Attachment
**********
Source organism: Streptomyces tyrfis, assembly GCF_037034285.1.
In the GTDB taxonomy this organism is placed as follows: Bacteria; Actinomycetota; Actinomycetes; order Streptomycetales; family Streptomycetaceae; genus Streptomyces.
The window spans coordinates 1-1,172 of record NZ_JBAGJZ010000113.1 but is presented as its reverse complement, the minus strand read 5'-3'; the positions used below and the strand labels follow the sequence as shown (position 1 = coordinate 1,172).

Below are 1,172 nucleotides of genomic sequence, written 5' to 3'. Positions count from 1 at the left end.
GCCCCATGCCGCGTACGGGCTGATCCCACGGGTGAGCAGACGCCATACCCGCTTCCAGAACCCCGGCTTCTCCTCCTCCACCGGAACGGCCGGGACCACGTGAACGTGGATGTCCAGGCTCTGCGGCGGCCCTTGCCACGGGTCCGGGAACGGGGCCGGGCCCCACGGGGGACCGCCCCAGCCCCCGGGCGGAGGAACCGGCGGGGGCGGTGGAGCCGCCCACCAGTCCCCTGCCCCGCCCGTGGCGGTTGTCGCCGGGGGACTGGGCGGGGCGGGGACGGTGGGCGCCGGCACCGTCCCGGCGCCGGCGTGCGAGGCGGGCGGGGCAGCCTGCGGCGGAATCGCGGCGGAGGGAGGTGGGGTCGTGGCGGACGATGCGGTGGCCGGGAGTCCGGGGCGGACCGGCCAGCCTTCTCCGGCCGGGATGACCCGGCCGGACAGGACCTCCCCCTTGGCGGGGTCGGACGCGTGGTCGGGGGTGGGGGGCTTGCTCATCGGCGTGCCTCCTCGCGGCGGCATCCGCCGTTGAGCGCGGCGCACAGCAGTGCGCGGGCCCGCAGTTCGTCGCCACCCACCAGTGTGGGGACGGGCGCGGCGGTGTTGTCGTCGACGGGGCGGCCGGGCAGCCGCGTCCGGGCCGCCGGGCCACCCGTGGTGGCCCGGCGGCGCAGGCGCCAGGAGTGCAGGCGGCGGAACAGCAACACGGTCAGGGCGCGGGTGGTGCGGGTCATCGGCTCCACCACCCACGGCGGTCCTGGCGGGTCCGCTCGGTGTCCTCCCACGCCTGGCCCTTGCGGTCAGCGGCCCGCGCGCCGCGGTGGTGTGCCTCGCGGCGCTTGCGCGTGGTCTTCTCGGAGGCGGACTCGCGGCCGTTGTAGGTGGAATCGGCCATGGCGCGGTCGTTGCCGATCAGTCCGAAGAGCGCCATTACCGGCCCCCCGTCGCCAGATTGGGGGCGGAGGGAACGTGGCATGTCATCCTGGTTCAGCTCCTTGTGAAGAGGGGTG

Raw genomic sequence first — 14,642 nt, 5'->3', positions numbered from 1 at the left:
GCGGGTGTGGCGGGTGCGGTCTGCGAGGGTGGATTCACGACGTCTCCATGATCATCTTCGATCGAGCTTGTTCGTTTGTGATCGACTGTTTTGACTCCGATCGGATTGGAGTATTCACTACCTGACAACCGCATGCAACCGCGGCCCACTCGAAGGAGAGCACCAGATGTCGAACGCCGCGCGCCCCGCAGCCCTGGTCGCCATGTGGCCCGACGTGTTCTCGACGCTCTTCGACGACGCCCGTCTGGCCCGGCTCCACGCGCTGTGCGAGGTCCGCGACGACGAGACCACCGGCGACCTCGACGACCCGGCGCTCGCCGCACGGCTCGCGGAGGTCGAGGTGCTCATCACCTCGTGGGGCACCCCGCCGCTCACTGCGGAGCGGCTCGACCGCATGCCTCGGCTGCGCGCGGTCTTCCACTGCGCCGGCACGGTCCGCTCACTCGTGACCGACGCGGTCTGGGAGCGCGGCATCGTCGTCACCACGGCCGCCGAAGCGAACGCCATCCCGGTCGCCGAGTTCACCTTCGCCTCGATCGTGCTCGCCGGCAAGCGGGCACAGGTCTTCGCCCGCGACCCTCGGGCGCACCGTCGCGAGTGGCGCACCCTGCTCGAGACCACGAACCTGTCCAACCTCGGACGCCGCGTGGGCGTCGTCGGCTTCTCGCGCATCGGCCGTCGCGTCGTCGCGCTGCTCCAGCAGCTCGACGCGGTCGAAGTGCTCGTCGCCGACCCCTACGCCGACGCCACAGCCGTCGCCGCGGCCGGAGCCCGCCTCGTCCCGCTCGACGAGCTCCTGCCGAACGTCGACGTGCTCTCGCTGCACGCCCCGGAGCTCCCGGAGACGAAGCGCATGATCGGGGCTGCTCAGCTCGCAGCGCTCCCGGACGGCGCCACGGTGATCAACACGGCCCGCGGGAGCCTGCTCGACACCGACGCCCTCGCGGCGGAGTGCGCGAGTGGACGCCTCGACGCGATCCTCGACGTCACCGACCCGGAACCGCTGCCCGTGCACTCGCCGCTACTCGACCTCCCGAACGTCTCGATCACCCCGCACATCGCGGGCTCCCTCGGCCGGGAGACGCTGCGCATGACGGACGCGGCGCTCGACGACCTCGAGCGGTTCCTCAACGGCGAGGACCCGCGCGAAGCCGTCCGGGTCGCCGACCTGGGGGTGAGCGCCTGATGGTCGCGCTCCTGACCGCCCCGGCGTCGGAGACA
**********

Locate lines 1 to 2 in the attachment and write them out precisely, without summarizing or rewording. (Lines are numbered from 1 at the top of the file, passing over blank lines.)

Source organism: Streptomyces tyrfis, assembly GCF_037034285.1.
In the GTDB taxonomy this organism is placed as follows: Bacteria; Actinomycetota; Actinomycetes; order Streptomycetales; family Streptomycetaceae; genus Streptomyces.